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A Brave Heart: The Lizzie Velasquez Story

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Plot
A documentary following the life of Lizzie Velasquez, her triumphant journey to the other side of bullying, and her mission to inspire and empower a more positive online environment.

Release Year: 2015

Rating: 7.9/10 (107 voted)

Critic's Score: /100

Director: Sara Hirsh Bordo

Stars: Lizzie Velasquez

Storyline
A BRAVE HEART: The Lizzie Velasquez Story is a documentary following the inspiring journey of 26 year old, 58 pound Lizzie from cyber-bullying victim to anti-bullying activist. Born with a rare syndrome that prevents her from gaining weight, Elizabeth "Lizzie" Velasquez was first bullied as a child in school for looking different and, later online, as a teenager when she discovered a YouTube video labeling her "The World's Ugliest Woman." The film chronicles unheard stories and details of Lizzie's physical and emotional journey up to her multi-million viewed TEDx talk, and follows her pursuit from a motivational speaker to Capitol Hill as she lobbies for the first federal anti-bullying bill.

Cast:
Lizzie Velasquez - Herself

Taglines: Bullying stories are famous for having victims, not heroes



Details

Official Website: Official Facebook | Official site |

Country: USA

Language: English, Spanish

Release Date: 25 September 2015

Filming Locations: Austin, Texas, USA

Technical Specs

Runtime:



User Review

Author:

Rating: 7/10

A Brave Heart: The Lizzie Velasquez Story was extremely well-received in its hometown premiere at the Paramount Theatre at Austin's SXSW Film Festival. One can not help but be inspired by the struggle of someone like Lizzie Velasquez to overcome her disabilities and stand up for other kids who have been bullied. It is a remarkable journey and the film works fairly well as memoir of Lizzie's journey and a tribute to the love and devotion of her parents. Her personal story of overcoming adversity and her ability to turn her disability around and use it to help others as an activist is uplifting. It is also shameful that Republicans in the U.S. Congress have been blocking the passage of anti-bullying legislation in the name of small government and local control of schools.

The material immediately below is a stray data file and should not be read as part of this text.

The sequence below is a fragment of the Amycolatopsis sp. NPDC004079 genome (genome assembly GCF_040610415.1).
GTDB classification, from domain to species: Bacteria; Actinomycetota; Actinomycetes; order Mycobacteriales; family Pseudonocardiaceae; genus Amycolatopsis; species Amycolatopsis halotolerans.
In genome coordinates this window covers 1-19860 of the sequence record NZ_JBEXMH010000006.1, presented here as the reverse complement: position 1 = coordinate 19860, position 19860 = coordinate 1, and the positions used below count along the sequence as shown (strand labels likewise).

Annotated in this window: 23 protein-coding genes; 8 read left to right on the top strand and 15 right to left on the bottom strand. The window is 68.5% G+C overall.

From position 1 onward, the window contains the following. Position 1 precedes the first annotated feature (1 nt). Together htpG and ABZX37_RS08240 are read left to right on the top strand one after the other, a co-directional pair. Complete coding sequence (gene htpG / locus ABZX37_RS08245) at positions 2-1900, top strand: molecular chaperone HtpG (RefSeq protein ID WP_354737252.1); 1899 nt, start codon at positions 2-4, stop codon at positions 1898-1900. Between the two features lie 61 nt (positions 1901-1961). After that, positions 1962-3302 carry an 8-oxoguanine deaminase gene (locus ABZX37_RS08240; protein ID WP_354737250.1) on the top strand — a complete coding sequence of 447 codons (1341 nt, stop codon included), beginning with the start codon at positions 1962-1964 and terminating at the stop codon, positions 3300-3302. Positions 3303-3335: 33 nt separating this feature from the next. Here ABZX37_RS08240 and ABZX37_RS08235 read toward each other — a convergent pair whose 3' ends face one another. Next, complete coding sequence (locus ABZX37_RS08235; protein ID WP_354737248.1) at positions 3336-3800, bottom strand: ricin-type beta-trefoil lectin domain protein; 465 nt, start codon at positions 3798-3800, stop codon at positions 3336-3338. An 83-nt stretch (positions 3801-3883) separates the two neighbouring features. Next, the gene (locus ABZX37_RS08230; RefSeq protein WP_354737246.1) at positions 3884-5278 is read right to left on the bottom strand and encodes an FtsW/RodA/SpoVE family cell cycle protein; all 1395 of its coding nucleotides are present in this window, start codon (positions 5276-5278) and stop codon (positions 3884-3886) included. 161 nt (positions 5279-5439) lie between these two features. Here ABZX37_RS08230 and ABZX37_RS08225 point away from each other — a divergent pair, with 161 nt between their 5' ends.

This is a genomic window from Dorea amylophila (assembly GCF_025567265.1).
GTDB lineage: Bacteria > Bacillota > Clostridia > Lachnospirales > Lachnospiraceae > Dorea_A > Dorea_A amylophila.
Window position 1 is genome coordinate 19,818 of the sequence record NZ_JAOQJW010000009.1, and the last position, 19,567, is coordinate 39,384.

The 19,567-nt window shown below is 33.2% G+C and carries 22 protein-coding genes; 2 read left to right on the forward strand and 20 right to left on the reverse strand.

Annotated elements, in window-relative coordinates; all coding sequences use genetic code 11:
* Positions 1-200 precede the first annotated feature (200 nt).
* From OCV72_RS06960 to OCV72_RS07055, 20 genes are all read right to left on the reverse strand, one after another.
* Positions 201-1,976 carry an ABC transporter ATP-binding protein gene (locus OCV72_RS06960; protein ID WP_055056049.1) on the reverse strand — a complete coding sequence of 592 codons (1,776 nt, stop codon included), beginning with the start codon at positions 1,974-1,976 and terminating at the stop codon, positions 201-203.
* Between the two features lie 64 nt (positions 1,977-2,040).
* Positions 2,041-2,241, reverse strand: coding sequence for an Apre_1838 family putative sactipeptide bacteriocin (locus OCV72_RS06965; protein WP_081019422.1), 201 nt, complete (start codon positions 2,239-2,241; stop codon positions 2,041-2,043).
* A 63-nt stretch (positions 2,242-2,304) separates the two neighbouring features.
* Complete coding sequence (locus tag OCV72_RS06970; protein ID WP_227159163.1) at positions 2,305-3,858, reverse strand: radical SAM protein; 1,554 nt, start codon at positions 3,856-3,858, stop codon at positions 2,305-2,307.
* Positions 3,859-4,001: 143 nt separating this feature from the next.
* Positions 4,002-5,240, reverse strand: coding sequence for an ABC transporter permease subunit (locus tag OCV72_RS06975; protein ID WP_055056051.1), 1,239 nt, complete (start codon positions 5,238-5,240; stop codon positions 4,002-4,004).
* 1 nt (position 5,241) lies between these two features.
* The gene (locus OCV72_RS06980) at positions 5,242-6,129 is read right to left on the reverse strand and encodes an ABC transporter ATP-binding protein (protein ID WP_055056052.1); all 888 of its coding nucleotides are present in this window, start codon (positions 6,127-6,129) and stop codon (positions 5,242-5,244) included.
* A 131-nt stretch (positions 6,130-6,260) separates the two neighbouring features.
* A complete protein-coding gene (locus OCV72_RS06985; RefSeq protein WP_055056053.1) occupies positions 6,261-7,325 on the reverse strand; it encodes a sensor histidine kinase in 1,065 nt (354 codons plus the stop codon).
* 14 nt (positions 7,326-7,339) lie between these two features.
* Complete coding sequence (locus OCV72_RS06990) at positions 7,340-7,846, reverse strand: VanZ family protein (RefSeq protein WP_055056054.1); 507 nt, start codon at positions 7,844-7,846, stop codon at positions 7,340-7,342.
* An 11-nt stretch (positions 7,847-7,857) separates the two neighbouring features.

While Lizzie's story is deeply inspiring the film is a little slow and repetitive. It falls into an emerging genre of anti-bullying films such as Bully. It may be in part, because it is designed to tell the story to young people rather than adults. There are a lot of simplistic clichés that don't really get at the causes of bullying or explore why young people become bullies or how adults can interdict and prevent bullying. This would have strengthened the film considerably. In short, Lizzie's personal story is stronger than the film meant to tell her story.





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